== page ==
On a very basic level, yes Martin Luther King’s “dream” was answered. Public schools and gathering places, restaurants and stores, and the United States at large are no longer legally segregated. Africans americans are allegedly equal in the face of the law. But racism remains in every facet of American life. In response to the recent conviction of Trayvon Martin, our very own President Barack Obama recalled the days when he would walk down the street and hear car doors click locked while white mothers held their young children a little more tightly. Racism might not be so overt today, but it is without a doubt present. African American’s are still widely profiled – both intentionally and unintentionally – and therefore placed in a societal box. Often they are not allowed opportunity to progress because they don’t have access to equal education and living standards. The average living standard of Black Americans is still lower than that of their white counterparts, average income is lower, average quality of education doesn’t begin to compare. African Americans should not have to merely accept inherent profiling – because that very profiling is preventing them access to equal rights and opportunities. There should be no distinction between black and white in the face of the law, employers, educators, etc. It is ludicrous that fifty years later the inherent human rights of black Americans still have not been realized. Dr. King was a remarkable man who became the face of a remarkable cause. The march on washington 50 years ago today started a fight that still is not finished. Despite loads of legislation – starting with the Voting Rights Act of 1964 – African Americans are still judged first for their color, rather than the content of their character. And that is an appalling truth of modern American society.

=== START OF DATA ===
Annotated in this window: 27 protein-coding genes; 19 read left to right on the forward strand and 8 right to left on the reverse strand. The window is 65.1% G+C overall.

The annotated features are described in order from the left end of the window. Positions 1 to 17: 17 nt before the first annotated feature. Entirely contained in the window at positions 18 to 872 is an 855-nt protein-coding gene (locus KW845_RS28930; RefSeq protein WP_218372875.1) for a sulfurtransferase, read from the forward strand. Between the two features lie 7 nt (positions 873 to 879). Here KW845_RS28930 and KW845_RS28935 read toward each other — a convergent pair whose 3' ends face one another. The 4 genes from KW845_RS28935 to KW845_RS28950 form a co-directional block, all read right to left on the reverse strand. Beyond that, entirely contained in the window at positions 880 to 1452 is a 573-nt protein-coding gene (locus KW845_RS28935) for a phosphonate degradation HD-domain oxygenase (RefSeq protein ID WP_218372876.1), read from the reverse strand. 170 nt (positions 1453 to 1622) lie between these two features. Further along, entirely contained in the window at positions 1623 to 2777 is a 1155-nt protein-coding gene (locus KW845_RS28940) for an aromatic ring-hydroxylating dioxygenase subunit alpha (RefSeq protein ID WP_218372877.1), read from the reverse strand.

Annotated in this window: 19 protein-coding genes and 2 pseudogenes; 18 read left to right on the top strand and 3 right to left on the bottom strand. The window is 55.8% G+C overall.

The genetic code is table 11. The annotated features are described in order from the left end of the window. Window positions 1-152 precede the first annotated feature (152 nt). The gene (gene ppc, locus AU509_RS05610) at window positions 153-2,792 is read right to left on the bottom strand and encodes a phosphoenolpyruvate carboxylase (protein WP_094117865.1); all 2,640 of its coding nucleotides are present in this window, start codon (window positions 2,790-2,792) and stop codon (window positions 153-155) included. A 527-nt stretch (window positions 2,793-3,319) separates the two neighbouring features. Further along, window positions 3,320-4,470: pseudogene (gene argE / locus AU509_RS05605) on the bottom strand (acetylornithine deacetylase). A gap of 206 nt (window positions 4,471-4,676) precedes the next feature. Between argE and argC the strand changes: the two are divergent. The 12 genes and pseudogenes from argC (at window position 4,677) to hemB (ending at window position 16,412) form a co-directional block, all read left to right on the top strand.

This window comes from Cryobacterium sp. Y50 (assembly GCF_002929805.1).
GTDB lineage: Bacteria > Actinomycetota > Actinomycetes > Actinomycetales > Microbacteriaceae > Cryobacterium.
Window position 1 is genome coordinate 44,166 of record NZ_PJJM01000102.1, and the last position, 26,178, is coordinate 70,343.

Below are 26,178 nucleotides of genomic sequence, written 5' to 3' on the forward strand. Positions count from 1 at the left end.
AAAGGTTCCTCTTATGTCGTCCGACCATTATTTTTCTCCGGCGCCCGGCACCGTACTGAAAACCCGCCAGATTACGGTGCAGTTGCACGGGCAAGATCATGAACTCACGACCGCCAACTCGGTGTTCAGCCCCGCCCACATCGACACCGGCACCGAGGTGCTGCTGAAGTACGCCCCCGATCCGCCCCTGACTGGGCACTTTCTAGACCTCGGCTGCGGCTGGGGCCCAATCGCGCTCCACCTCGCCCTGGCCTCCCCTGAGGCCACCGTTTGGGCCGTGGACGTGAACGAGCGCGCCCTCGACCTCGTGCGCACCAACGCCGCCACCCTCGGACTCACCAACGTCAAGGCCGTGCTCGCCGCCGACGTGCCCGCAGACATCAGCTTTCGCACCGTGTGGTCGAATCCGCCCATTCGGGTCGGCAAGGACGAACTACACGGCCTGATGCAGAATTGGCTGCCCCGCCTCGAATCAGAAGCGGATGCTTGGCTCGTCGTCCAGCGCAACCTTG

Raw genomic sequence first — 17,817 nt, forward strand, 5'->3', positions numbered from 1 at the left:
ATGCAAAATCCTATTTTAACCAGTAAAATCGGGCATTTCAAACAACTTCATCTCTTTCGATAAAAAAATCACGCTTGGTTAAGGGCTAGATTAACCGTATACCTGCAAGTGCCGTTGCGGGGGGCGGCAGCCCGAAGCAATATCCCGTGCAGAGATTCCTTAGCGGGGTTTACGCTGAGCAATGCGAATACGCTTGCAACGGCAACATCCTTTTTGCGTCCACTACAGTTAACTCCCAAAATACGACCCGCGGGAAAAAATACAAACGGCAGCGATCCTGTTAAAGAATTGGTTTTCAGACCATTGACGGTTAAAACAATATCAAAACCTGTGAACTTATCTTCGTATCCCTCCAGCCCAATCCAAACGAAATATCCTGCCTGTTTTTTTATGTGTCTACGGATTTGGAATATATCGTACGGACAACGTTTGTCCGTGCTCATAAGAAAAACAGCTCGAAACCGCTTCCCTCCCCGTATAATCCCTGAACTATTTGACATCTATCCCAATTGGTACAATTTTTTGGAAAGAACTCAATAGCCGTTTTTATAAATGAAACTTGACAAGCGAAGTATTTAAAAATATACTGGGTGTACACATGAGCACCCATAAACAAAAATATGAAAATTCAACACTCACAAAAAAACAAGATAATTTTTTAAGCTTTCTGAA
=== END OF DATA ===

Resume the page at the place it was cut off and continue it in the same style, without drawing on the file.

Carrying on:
• TayGus

    King’s idea of judging a person on their character has made definite progress throughout time, but i do not believe that all people have realized the true message behind the speech. Students at Georgia High School celebrated their first integrated Prom on April 29, 2013. This is almost half a century after the Civil Rights Movement in 1964 outlawed racial discrimmination everywhere. Upon reading this article I read that it had not been the intention or the means of the schools intendants or administrators to create any of the dances segregated, they said that they were “private functions” and that they had no influence on how it ended up.http://usnews.nbcnews.com/_news/2013/04/29/17967090-students-hold-georgia-schools-1st-racially-integrated-prom?lite